House Bill 87 went into effect on July 1 here in Georgia. An attempt to crack down on illegal immigration, this controversial legislation has spurred marches, calls for boycotts and, some say, racial division. Georgia is experiencing some of the same blowback that Arizona did when state lawmakers passed similar legislation, but the questions remain: Is HB 87 necessary? Is it morally sound? Is it legally sound? Will the bill accomplish what lawmakers intended?
On the “pro” side of the argument, supporters of the new law say that weeding out illegal immigrants will provide much-needed relief for public school systems groaning under the staggering numbers of children enrolled. They say that the drain on the state’s health care system will slow drastically. They say that jobs will be more plentiful without illegal immigrants taking jobs primarily in the restaurant, agricultural and landscaping industries.
Opponents of the law warn that businesses, already struggling simply to stay afloat in a grim economy, will be tasked with verifying workers’ eligibility to work legally. They say that the law, by its very nature, encourages racial profiling. They say that Georgia’s agricultural industry, estimated to generate about $7.4 million annually, will suffer the most from HB 87, since migrant workers are often the only ones who will perform the back-breaking work demanded by farming.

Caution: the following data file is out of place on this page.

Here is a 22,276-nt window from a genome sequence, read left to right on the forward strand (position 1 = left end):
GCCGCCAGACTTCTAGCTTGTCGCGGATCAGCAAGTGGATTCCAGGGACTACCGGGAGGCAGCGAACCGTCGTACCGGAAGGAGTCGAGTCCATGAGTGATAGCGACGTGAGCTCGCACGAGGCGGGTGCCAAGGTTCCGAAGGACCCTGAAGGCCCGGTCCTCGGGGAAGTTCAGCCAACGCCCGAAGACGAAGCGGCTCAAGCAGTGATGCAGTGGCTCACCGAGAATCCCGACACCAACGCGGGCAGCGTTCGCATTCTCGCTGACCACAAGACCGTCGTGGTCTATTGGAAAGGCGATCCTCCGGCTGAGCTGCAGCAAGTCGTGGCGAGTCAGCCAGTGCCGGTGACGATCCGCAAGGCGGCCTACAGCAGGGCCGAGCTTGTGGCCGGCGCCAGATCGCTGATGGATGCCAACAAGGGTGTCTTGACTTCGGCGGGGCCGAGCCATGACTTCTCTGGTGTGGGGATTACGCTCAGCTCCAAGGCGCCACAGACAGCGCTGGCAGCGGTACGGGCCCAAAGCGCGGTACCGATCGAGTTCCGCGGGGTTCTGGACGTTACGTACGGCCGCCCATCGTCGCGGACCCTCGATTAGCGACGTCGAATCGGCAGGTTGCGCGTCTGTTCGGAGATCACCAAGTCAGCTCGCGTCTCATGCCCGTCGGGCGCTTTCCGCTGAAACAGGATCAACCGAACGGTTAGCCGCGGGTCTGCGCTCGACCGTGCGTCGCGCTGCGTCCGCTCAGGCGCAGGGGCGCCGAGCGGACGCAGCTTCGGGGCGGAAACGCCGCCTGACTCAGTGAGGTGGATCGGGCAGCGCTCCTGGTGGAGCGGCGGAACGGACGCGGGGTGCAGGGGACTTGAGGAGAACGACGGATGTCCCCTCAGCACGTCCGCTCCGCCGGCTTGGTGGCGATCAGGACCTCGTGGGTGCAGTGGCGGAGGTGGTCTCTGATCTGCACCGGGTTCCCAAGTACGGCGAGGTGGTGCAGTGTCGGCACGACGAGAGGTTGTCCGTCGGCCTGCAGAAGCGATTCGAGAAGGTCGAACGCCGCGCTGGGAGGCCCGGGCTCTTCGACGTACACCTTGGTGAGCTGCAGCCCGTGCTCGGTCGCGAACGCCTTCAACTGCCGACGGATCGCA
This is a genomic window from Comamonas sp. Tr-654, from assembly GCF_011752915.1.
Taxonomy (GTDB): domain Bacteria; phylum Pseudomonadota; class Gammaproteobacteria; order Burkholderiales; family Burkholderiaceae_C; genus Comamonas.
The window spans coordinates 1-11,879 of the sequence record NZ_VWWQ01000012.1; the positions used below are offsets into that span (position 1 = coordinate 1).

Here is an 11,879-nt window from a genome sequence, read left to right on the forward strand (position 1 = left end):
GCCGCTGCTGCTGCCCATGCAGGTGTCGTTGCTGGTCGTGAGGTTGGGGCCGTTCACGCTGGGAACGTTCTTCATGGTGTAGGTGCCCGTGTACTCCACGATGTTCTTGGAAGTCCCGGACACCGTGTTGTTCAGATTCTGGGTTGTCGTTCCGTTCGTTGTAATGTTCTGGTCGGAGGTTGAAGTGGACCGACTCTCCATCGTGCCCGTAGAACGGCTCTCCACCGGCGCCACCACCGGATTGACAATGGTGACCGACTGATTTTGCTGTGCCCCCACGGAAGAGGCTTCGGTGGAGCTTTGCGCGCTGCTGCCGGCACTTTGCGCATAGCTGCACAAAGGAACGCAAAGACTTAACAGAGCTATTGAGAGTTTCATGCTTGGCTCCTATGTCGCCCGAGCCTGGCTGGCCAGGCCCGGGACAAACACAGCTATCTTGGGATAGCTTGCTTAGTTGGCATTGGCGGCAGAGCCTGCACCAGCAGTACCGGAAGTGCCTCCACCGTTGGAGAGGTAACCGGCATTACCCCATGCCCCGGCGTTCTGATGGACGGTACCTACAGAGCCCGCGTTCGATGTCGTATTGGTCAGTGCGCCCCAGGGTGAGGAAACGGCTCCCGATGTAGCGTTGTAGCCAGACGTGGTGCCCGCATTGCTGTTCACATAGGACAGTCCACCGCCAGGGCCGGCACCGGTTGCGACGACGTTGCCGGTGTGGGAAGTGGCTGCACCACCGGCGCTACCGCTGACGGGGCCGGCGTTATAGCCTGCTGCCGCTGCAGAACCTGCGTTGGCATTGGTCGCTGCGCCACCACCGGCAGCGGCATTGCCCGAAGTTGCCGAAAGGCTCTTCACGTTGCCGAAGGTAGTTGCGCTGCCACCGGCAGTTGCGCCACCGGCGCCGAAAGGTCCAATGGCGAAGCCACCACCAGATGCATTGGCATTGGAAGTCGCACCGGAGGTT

It’s a tough issue, one that impacts human beings. I do believe that the burden on schools and the health care industry has to stop, but I also know that there are thousands of “legal” citizens who rip off and manipulate the system to obtain Medicaid, food vouchers, rent considerations and other “entitlements” to which they are not entitled. I don’t understand at all why an illegal immigrant might be entitled to special scholarships or reduced tuition. I guess I get stuck on the term “illegal.”
I don’t know everything that’s involved in becoming a legal citizen of the United States. I do have friends who took that route, and they are proud that they did. I am aware of people who are here and say they would like the opportunity to become legal citizens, but they are afraid to come forward or are unaware of how the process works. I have seen differing information with regard to the number of illegal immigrants here in Gwinnett County, but various documents address the significant impact of this population on Gwinnett Medical Center, GCPS, and public safety personnel and facilities.
What’s your opinion? If this crackdown on illegal immigrants causes a large portion of that population to leave Gwinnett, how will our economy be impacted? What changes would you expect to see if HB 87 causes a mass exodus from the county and state?